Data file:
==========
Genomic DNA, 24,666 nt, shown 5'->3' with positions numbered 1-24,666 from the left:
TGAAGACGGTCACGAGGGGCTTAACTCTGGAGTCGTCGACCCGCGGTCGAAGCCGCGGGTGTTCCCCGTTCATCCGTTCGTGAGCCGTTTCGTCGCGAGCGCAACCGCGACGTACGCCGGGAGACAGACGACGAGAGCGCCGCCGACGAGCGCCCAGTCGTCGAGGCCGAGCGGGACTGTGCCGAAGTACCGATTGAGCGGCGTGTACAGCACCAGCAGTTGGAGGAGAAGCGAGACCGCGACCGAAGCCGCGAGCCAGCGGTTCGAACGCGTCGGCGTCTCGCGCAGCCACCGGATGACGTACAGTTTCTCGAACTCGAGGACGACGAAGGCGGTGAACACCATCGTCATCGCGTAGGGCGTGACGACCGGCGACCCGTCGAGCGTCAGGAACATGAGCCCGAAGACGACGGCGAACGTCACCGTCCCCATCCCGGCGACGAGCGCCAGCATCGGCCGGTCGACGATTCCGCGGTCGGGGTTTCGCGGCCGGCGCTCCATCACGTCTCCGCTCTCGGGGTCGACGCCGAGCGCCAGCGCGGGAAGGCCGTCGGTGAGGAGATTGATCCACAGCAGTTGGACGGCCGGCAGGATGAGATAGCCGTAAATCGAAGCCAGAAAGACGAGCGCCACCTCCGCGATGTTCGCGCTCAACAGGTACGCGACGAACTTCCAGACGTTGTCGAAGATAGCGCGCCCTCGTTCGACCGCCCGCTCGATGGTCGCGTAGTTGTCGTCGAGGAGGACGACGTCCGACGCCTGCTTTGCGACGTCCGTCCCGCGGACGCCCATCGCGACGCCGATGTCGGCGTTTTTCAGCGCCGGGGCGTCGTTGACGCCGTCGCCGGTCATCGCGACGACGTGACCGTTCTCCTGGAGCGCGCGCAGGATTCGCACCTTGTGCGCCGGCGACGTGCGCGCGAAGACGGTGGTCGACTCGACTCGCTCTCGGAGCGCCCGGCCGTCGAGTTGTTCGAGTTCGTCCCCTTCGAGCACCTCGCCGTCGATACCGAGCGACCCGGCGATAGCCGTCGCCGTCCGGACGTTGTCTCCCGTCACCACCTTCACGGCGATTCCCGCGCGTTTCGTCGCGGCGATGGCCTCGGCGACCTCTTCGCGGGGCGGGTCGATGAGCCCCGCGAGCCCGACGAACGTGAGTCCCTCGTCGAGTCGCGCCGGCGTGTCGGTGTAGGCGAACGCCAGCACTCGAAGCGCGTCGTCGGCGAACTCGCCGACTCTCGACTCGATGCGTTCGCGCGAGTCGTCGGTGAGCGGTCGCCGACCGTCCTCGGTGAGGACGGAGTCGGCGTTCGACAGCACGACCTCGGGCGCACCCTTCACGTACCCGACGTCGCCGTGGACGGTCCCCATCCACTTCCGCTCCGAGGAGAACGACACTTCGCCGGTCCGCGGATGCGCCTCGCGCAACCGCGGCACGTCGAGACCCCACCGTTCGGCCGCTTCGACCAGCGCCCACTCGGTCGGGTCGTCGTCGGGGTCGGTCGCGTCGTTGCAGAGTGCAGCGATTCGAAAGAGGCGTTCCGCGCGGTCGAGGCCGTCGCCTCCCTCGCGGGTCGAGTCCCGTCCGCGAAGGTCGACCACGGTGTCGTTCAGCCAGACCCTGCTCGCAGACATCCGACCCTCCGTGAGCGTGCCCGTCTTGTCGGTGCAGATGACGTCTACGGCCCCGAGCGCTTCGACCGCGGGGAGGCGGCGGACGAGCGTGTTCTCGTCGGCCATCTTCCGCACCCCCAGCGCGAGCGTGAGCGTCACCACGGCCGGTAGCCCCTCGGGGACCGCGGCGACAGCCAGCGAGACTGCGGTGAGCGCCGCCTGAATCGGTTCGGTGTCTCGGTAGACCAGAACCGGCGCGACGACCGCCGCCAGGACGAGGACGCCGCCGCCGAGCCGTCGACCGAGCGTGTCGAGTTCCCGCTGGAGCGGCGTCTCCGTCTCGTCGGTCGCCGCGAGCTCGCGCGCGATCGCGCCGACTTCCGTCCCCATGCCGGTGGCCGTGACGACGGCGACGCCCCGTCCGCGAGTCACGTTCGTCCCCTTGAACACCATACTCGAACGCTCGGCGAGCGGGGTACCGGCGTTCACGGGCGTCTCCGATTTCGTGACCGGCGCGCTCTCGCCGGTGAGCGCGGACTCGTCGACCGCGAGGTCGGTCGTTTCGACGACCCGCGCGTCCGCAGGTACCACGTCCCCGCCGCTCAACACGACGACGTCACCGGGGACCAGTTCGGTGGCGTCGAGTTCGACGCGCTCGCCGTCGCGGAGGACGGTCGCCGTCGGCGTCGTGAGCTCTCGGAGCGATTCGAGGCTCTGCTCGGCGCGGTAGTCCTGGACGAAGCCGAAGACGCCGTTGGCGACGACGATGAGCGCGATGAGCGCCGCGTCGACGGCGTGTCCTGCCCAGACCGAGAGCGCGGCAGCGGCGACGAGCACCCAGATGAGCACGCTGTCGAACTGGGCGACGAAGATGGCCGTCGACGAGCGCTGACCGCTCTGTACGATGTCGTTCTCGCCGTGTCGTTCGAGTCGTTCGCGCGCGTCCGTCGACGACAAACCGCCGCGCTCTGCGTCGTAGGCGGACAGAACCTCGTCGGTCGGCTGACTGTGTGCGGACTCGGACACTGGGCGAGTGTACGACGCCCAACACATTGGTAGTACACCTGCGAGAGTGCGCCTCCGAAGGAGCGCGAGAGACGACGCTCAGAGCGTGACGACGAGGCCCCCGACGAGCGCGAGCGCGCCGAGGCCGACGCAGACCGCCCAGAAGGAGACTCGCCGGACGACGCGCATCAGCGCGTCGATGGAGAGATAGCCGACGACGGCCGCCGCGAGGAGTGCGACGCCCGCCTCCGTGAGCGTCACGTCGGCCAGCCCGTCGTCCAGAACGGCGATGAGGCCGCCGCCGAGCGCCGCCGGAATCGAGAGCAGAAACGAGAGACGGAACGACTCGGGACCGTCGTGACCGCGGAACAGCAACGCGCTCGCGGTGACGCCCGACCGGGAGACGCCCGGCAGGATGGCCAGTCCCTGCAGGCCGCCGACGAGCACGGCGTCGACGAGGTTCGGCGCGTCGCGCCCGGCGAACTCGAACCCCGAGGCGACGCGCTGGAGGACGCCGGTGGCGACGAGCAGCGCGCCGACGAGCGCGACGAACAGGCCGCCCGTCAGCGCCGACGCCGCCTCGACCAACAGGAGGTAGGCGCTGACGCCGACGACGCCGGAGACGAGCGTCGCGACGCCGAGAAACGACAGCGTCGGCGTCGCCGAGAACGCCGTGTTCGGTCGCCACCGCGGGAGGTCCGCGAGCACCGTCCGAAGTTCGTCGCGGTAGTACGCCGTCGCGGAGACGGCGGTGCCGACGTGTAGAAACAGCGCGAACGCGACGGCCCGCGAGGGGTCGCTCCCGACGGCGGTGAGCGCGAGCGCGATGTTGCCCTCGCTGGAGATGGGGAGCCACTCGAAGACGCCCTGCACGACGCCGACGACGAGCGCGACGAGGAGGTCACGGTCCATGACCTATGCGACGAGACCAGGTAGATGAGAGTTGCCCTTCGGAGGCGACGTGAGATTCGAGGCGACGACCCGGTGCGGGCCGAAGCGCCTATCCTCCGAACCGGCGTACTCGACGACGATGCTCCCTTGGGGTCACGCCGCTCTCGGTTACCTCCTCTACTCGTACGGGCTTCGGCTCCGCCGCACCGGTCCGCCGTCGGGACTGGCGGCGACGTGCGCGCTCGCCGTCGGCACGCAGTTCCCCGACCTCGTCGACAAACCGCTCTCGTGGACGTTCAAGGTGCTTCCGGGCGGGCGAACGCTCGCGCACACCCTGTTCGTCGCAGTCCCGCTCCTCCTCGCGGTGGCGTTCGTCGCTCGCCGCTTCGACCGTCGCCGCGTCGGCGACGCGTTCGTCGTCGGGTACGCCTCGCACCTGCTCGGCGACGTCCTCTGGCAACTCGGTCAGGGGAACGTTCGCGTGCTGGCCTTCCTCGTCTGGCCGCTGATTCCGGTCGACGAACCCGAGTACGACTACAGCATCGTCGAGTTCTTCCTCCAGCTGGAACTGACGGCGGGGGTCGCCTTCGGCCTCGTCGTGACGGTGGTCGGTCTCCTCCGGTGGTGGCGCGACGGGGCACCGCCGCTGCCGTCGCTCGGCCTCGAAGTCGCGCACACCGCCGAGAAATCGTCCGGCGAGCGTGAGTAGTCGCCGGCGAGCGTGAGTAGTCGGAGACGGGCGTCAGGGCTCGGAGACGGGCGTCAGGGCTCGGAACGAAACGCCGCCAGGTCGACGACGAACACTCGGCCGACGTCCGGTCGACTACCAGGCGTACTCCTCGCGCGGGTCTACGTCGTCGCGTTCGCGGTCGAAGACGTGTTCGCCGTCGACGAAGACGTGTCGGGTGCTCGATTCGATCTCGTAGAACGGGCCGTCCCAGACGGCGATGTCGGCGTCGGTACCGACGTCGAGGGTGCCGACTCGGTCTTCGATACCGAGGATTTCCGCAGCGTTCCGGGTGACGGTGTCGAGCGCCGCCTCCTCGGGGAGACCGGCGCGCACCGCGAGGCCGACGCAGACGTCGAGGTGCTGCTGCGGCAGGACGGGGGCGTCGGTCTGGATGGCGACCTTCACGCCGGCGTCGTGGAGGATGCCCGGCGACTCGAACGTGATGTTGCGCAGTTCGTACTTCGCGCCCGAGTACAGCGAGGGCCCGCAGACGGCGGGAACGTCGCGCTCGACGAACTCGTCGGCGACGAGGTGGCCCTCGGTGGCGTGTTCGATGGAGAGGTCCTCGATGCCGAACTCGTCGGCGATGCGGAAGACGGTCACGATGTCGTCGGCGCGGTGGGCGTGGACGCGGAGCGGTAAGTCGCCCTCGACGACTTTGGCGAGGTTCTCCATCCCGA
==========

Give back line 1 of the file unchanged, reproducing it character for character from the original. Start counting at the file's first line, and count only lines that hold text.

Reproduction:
Genomic DNA, 24,666 nt, shown 5'->3' with positions numbered 1-24,666 from the left: